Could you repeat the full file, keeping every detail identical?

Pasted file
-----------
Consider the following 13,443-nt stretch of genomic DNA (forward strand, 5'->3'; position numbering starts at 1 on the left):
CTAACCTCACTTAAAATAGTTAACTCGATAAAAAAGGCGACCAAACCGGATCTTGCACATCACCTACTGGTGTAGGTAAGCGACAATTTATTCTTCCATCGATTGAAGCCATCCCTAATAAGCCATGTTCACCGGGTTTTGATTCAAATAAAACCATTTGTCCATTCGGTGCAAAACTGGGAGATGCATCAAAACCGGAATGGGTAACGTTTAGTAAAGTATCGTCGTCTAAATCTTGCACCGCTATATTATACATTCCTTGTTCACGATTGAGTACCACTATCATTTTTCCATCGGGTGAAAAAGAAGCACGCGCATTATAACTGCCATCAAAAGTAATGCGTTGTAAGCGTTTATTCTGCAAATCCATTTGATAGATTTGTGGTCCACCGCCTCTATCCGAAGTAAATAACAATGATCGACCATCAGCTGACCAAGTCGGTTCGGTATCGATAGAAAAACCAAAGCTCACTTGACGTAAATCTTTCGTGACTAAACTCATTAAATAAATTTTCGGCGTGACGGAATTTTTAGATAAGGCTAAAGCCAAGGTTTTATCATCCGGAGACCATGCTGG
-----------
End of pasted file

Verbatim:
Consider the following 13,443-nt stretch of genomic DNA (forward strand, 5'->3'; position numbering starts at 1 on the left):
CTAACCTCACTTAAAATAGTTAACTCGATAAAAAAGGCGACCAAACCGGATCTTGCACATCACCTACTGGTGTAGGTAAGCGACAATTTATTCTTCCATCGATTGAAGCCATCCCTAATAAGCCATGTTCACCGGGTTTTGATTCAAATAAAACCATTTGTCCATTCGGTGCAAAACTGGGAGATGCATCAAAACCGGAATGGGTAACGTTTAGTAAAGTATCGTCGTCTAAATCTTGCACCGCTATATTATACATTCCTTGTTCACGATTGAGTACCACTATCATTTTTCCATCGGGTGAAAAAGAAGCACGCGCATTATAACTGCCATCAAAAGTAATGCGTTGTAAGCGTTTATTCTGCAAATCCATTTGATAGATTTGTGGTCCACCGCCTCTATCCGAAGTAAATAACAATGATCGACCATCAGCTGACCAAGTCGGTTCGGTATCGATAGAAAAACCAAAGCTCACTTGACGTAAATCTTTCGTGACTAAACTCATTAAATAAATTTTCGGCGTGACGGAATTTTTAGATAAGGCTAAAGCCAAGGTTTTATCATCCGGAGACCATGCTGG